To run test scenario we need to have launched:

  • Ethereum node in development on Docker container
  • Ethereum Geth console client on Docker container
  • Instance of contact-service application, by default available on port 8090
  • Instance of transaction-service application, by default available on port 8091

Instruction how to run Ethereum node and Geth client using Docker container is available in my previous article about blockchain Introduction to Blockchain with Java using Ethereum, web3j and Spring Boot.

Before starting sample applications we should create at least one test account on Ethereum node. To achieve it we have to execute personal.newAccount Geth command as shown below.

blockchain-contract-1

After startup application transaction-service transfer some funds from coinbase account to all other existing accounts.

blockchain-contract-2

The next step is to create some contracts using owner account created automatically by contract-service on startup. You should call POST /contract method with fee parameter, that specifies percentage of transaction amount transfer from contract owner’s account to contract receiver’s account. Using the following command I have deployed two contracts with 10% and 5%. It means that 10% and 5% of each transaction sent to owner’s account by third-party user is transferred to the accounts generated by POST method. The address of account created by the POST method is returned in the response in the receiver field.

curl -X POST -H "Content-Type: application/json" -d '{"fee":10}' http://localhost:8090/contract
{"fee": 10,"receiver": "0x864ef9931c2690efcc6a773760237c4b09f40e65","address": "0xa6205a746ae0858fa22d6451b794cc977faa507c"}
curl -X POST -H "Content-Type: application/json" -d '{"fee":5}' http://localhost:8090/contract
{"fee": 5,"receiver": "0x098898594d7acd1481324af779e431ab87a3155d","address": "0x9c64d6b0fc01ee055e114a528fb5ad853843cde3"}

If contracts have been successfully deployed the last thing to do is to send a transaction by calling endpoint POST /transaction exposed by transaction-service. The owner account is automatically retrieved from contract-service. You have to set the transaction amount and source account index (means eth.accounts[index]).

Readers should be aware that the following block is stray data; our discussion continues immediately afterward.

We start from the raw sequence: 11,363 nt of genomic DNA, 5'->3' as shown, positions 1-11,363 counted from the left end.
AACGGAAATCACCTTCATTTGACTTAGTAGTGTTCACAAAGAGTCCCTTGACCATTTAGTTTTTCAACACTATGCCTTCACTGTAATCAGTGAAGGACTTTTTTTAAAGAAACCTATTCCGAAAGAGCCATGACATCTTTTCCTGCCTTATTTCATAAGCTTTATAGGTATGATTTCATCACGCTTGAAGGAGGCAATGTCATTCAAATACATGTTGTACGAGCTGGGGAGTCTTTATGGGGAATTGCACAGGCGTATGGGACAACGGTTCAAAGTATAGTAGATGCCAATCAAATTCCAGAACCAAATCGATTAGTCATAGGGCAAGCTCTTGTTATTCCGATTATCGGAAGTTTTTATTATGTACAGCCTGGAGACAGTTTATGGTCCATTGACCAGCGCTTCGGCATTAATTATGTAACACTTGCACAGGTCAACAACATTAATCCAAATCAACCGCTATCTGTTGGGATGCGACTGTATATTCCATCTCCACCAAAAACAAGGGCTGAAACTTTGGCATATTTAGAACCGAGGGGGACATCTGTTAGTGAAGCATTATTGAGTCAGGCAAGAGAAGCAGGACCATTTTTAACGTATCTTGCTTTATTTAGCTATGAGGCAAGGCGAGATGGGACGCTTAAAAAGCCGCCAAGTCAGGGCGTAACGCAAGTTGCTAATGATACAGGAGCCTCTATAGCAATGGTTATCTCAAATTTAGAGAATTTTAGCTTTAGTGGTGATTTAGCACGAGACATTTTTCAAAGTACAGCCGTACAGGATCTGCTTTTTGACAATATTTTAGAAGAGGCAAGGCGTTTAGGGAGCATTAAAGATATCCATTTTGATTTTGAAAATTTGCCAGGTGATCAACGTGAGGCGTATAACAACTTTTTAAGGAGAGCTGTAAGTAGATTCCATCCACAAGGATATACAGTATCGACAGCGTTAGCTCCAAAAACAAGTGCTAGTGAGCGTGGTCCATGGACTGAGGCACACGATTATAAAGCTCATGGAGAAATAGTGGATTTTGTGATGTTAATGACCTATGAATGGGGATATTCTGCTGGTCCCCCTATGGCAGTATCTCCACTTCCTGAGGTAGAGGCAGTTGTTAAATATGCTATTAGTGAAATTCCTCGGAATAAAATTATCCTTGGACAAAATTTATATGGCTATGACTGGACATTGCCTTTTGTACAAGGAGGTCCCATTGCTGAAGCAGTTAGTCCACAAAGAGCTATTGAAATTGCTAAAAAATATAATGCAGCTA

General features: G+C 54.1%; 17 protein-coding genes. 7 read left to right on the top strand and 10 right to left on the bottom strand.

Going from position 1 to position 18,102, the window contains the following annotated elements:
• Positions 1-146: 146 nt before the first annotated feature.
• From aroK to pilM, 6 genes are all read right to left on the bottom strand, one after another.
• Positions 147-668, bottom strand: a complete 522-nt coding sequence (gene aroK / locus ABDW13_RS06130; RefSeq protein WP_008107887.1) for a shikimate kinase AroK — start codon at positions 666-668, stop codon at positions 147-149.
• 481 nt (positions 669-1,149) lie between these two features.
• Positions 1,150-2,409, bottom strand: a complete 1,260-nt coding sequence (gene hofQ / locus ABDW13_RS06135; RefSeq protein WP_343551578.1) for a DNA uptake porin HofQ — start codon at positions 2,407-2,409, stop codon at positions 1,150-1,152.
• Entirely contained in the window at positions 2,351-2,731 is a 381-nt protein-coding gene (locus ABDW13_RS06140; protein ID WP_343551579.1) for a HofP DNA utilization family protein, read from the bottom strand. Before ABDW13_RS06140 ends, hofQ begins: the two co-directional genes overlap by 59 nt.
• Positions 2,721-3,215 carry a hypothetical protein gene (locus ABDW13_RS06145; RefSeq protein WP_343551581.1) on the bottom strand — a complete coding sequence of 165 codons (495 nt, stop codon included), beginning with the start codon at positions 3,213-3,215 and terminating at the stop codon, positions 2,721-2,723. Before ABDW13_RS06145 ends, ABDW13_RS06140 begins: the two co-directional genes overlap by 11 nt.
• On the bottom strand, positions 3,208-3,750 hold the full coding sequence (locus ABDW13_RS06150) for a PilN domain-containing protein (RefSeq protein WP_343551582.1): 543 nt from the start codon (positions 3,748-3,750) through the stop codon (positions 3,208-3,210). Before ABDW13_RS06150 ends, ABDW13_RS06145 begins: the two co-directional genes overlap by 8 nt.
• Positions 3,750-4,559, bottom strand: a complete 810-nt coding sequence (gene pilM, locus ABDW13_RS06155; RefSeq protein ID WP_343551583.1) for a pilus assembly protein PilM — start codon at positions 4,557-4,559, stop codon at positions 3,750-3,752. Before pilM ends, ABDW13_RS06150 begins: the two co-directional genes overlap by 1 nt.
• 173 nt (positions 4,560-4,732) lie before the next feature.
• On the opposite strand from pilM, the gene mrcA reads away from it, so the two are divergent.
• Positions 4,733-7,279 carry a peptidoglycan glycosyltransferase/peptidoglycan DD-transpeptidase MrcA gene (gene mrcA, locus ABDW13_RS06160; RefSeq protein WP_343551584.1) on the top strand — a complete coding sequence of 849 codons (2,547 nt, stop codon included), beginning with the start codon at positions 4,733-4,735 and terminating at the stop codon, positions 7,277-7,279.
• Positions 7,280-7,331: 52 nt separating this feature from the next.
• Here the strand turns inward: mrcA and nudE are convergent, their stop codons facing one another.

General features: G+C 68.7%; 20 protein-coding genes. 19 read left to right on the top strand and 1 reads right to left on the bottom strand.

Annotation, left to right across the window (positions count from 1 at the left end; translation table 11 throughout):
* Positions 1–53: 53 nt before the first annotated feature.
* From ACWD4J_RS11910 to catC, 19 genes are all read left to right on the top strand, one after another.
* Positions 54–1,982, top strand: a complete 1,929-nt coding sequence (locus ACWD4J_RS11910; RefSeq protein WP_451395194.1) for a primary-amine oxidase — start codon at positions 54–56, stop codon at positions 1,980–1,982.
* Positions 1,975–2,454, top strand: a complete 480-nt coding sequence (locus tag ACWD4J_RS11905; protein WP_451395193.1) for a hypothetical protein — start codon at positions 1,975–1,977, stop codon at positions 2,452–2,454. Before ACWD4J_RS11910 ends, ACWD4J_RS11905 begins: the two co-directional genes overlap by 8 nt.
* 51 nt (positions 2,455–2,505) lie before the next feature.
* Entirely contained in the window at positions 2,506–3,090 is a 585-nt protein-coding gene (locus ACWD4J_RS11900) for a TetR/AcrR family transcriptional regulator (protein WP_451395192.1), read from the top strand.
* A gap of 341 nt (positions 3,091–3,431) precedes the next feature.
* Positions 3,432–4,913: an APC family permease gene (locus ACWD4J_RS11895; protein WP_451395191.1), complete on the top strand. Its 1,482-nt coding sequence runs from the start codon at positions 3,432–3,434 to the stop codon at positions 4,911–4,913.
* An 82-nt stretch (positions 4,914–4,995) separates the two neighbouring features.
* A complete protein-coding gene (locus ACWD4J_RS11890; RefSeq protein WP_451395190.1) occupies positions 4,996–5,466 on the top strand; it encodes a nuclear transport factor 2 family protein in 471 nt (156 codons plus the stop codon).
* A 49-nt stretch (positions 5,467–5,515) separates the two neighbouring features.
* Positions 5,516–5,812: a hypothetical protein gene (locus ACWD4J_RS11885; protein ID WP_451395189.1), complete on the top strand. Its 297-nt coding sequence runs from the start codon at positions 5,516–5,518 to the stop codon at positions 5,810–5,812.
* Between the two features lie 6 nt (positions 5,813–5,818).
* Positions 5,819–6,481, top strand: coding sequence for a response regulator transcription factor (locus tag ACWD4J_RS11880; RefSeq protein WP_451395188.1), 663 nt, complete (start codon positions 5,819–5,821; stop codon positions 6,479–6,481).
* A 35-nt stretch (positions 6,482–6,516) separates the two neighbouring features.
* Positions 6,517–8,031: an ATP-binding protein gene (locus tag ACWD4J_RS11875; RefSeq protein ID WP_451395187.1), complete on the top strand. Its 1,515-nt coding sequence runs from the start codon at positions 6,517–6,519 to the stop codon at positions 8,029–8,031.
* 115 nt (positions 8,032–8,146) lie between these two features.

curl -X POST -H "Content-Type: application/json" -d '{"amount":1000000,"fromId":1}' http://localhost:8090/transaction

Ok, that’s finally it. Now, the transaction is received by contract-service, which executes function sendTrx(...) on all defined contracts. As a result 10% and 5% of that transaction amount goes to contract receivers.

blockchain-contract-3

Sample applications source code is available in repository sample-spring-blockchain-contract (https://github.com/piomin/sample-spring-blockchain-contract.git). Enjoy! 🙂

 

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Introduction to Blockchain with Java using Ethereum, web3j and Spring Boot

Blockchain is one of the buzzwords in IT world during some last months. This term is related to cryptocurrencies, and was created together with Bitcoins. It is decentralized, immutable data structure divided into blocks, which are linked and secured using cryptographic algorithms. Every single block in this structure typically contains a cryptographic hash of the previous block, a timestamp, and transaction data. Blockchain is managed by peer-to-peer network, and during inter-node communication every new block is validated before adding. This is short portion of theory about blockchain. In a nutshell, this is a technology which allows us to managed transactions between two parties in a decentralized way. Now, the question is how we can implement it in our system.